Home / United States / Math Classes / 7th Grade Math / Graphing a Linear Equation (The Standard Form)

A linear equation is an equation in which the power of the variables is always 1. Here we will discuss the concept of x-intercept, y-intercept, and the standard form of a line. Check out the solved examples to understand the steps involved in graphing linear equations...Read MoreRead Less

- What do we understand by Linear equations?
- Linear equations in the standard form
- The slope of a line
- Linear equations in the slope-intercept form
- What is the x-intercept?
- What is the y-intercept?
- Graphing a Linear equation in the standard form
- Graphing a Linear equation in the slope intercept form
- Graphing a Linear equation by using the x-intercept and the y-intercept
- Solved Examples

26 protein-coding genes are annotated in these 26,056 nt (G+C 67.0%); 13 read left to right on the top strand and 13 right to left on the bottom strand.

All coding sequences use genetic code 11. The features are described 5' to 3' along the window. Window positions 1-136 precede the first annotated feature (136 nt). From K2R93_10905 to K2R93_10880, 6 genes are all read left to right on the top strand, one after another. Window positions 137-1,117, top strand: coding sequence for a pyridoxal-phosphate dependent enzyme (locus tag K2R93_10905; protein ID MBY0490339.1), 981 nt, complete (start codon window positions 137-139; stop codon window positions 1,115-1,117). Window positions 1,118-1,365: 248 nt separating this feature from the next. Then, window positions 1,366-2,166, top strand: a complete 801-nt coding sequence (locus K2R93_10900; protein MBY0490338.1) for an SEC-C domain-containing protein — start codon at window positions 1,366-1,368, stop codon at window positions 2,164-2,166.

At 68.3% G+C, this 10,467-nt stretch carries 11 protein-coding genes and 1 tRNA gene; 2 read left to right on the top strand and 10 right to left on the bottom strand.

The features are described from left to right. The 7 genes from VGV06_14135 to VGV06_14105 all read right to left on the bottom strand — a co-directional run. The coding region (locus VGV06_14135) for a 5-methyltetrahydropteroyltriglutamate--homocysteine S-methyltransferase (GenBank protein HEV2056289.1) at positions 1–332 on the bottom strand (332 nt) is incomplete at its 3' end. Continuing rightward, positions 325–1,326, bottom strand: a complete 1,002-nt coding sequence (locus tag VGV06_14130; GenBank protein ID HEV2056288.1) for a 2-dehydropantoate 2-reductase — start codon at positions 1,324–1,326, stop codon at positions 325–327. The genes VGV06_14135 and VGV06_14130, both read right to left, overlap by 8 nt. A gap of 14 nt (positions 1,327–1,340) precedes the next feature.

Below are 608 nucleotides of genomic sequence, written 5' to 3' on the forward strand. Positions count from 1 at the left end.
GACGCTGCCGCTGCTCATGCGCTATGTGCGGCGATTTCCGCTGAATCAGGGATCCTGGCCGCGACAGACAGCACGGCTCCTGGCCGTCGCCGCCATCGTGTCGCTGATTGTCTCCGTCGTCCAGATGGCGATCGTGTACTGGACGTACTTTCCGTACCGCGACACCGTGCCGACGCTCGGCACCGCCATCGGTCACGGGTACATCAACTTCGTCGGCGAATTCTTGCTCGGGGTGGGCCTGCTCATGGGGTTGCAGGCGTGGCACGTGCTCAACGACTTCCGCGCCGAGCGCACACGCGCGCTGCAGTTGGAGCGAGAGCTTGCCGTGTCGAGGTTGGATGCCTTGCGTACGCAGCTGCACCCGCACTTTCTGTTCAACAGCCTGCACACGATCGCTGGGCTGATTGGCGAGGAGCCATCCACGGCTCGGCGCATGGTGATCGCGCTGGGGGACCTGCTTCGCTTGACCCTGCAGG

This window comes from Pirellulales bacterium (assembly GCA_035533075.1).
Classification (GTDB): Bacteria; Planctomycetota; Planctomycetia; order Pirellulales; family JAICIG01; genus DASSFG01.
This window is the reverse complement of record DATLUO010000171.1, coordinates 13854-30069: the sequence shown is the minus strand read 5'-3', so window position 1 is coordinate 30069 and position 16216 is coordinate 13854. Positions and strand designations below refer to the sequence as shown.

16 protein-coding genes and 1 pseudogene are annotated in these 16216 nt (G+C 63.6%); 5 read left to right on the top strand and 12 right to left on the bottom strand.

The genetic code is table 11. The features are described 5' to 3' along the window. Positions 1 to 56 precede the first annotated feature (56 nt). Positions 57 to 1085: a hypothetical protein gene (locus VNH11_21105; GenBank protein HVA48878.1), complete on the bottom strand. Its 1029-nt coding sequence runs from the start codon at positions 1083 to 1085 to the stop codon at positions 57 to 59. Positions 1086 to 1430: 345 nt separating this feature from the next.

- Frequently Asked Questions

A linear equation is defined as an equation in which all the variables have an exponent of **1**. When this equation is graphed, we can observe that it will always be in the form of a straight line.

There are two forms of representing a linear equation:

- The standard form
- The slope intercept form

A linear equation with one variable is a single-variable equation. \(Ax~+~B~=~0\), is the standard form of a linear equation in one variable.

A linear equation in two variables written in the standard form is, \(Ax~+~By~=~C\).

In the equation for two variables, **x** and **y** are variables, **A** and **B** are non-zero coefficients, and **C** is a constant.

The slope of a line indicates the steepness of a line. When a line has a positive slope, it moves ** upward** from left to right. When moving from left to right, a line with a negative slope moves

The slope of a line can be calculated as the ratio of the difference between the y-coordinates, to the difference between the x-coordinates of any two points lying on the line.

The difference between the y-coordinates is called the ** rise**, and the difference between the x-coordinates is called the

\(m~=~\frac{\text{Rise}}{\text{Run}}\)